E3 2015: Zelda: Triforce Heroes hands-on: wee three Links

The Legend of Zelda series is getting another co-op adventure, this time with an emphasis on verticality that accents the 3DS capabilities. Plus, you can play dress-up.


The Legend of Zelda: Triforce Heroes is a hodge-podge of different elements from the series--a sort of "every part of the buffalo" approach to game design. The easy analog is to Four Swords Adventures, the four-player cooperative game with multicolored Links running around the battlefield and solving puzzles. The comparison isn't quite that simple, however, and the blend of old and new pieces made my short time with it feel fresh and original.

The visual style is much more similar to A Link Between Worlds, the spectacular 3DS sequel to the classic SNES game. That game was meant to be a showpiece for the system's 3D capabilities, by introducing vertically-oriented dungeons that could be best managed by viewing it in 3D. That ultimately didn't amount to much, especially given that the 2DS forced Eiji Aonuma to tone it down, but Triforce Heroes brings back that emphasis.

The puzzles are centered around what representatives call the "totem" system: all three variations of Link stand on each other's shoulders, allowing them to hit high switches or engage with enemies in the air. (And, presumably, to throw on a long trenchcoat and sneak into an R-rated movie.) The conceit is silly, and naturally it looks pretty goofy, but the more cartoon aesthetic fits it well. 

It also divides up the responsibilities for puzzle-solving in a way that requires cooperation. The top totem piece can be in charge of attacking or accurately shooting an arrow, while the bottom-rung has to keep everyone safe and help put the top in a position to aim. The middle-totem is a placeholder without anything to do, at least in the examples I saw. The interplay between the top and bottom pieces can be difficult using only the provided emotes, so it's probably best suited for in-person co-op. Then again, being a little chaotic is part of the fun, since aiming while accounting for another player's own actions makes it more challenging.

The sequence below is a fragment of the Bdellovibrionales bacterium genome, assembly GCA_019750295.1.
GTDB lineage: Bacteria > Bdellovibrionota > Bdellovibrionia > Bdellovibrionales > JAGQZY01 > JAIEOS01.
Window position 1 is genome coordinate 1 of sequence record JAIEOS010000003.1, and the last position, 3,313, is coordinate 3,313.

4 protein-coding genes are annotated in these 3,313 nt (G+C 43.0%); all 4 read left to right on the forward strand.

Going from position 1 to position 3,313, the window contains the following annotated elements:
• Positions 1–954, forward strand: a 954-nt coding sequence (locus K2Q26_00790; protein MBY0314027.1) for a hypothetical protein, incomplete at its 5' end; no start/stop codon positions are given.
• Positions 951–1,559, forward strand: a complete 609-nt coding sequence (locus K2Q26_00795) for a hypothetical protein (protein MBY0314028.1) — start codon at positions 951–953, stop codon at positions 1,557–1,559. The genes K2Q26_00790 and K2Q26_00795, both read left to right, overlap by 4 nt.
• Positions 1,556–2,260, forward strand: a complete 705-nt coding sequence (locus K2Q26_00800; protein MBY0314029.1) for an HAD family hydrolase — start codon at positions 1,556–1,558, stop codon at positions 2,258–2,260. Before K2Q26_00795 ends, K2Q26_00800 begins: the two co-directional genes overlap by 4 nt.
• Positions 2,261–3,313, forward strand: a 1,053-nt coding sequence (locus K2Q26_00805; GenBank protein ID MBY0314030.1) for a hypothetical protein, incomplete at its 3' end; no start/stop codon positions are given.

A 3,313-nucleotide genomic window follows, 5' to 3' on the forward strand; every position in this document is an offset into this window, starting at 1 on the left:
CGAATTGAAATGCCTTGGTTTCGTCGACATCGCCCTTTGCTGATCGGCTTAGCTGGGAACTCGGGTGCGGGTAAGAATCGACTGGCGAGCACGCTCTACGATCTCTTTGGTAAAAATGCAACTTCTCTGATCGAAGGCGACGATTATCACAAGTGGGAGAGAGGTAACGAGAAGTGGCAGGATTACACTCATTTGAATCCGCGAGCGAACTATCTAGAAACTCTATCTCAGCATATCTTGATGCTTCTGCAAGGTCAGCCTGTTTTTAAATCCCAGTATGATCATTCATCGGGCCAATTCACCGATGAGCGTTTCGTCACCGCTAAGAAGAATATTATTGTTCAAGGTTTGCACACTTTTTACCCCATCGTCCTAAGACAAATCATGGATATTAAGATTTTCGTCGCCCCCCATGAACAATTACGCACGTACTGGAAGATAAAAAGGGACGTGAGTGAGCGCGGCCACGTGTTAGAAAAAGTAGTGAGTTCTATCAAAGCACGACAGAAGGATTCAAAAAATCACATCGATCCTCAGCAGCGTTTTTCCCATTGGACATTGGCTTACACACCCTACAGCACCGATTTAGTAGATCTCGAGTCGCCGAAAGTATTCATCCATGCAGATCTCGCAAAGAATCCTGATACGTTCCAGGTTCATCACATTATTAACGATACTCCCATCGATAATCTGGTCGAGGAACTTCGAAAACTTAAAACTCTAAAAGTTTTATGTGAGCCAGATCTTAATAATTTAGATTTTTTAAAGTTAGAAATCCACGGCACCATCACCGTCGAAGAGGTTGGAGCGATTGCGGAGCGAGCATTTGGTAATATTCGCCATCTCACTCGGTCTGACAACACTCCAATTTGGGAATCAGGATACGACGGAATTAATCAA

Adding to the silliness are the addition of costumes, ranging from a Robin Hood-like bowman to pajamas nicknamed "Lucky Loungewear." It's a cute touch, and certainly helps differentiate between the Links beyond the simple color swaps. But it also has more utility than that. Different costumes come with different effects, which means some will be better suited to a particular puzzle or stage, and others will be utterly useless.

The bowman costume, for example, lets Link shoot three arrows. When it came to totem areas that required him to shoot a moving switch with precision, it made the task much easier by providing a wider coverage area. What I saw was only some minor working examples of this in action, but I could already see how in the full game teams would have to strategize their outfits and totem stacking choices accordingly.

Those kinds of cooperative choices make it feel like a very different kind of Zelda game. All the ingredients are in place, but they've been mixed together to bring out a new flavor. We'll have to see if the variety of puzzles and dungeon types can keep up with the originality of the gameplay when Triforce Heroes launches later this year.

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